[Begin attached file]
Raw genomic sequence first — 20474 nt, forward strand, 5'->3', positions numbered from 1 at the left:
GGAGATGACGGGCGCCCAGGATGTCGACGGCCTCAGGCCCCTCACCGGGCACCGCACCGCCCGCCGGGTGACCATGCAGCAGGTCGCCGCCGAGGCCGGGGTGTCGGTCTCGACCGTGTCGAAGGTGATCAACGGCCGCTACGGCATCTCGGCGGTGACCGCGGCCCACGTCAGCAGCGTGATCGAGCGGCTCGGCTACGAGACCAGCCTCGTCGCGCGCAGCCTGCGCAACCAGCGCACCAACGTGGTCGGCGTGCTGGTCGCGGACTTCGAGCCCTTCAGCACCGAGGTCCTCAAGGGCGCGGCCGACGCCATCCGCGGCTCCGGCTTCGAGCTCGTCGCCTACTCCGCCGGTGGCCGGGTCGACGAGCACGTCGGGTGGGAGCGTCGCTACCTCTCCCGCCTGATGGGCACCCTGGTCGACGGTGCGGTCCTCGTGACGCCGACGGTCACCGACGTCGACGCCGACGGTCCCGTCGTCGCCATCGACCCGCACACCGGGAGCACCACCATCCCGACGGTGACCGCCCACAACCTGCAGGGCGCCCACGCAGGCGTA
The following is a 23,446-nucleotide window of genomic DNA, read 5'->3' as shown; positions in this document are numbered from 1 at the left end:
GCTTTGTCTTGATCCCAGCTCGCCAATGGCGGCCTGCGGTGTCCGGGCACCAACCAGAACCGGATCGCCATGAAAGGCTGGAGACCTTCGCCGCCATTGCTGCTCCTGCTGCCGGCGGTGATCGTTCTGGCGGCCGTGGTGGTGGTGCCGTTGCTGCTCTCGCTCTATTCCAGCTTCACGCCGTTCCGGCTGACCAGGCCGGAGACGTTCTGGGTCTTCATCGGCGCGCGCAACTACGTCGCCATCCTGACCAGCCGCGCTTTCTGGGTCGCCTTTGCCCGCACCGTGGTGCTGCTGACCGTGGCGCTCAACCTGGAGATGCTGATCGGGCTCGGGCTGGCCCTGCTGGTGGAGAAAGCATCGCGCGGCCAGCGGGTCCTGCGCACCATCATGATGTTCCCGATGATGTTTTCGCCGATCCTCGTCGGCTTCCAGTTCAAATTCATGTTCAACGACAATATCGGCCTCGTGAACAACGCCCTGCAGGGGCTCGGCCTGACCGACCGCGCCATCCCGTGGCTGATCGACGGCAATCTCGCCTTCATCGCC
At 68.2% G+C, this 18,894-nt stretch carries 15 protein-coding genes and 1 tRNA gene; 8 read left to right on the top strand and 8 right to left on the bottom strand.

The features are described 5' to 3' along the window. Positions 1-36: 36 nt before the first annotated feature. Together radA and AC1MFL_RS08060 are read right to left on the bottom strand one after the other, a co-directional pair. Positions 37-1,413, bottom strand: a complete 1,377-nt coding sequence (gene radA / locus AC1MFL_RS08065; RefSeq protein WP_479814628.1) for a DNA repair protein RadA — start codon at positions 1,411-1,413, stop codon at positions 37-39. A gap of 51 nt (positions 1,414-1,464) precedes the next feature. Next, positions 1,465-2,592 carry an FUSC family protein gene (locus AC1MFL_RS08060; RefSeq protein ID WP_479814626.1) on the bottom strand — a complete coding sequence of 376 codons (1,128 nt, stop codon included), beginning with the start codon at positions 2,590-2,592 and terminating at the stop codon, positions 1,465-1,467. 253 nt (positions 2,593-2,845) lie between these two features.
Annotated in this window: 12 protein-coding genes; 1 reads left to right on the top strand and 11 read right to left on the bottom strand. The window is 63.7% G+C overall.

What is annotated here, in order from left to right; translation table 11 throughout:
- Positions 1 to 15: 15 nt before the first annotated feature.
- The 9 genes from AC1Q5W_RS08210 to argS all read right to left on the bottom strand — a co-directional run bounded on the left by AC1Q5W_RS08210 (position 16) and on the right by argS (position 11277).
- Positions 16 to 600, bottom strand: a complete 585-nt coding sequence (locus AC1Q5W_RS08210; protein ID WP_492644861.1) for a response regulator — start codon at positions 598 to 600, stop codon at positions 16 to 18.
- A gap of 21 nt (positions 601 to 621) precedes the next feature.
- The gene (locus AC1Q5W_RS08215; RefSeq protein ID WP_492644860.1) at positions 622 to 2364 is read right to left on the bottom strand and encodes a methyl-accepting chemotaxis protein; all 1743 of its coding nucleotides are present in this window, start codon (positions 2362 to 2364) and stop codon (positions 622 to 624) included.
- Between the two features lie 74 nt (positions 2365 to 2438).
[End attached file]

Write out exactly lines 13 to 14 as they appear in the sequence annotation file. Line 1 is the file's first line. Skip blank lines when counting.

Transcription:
- The gene (locus AC1Q5W_RS08215; RefSeq protein ID WP_492644860.1) at positions 622 to 2364 is read right to left on the bottom strand and encodes a methyl-accepting chemotaxis protein; all 1743 of its coding nucleotides are present in this window, start codon (positions 2362 to 2364) and stop codon (positions 622 to 624) included.
- Between the two features lie 74 nt (positions 2365 to 2438).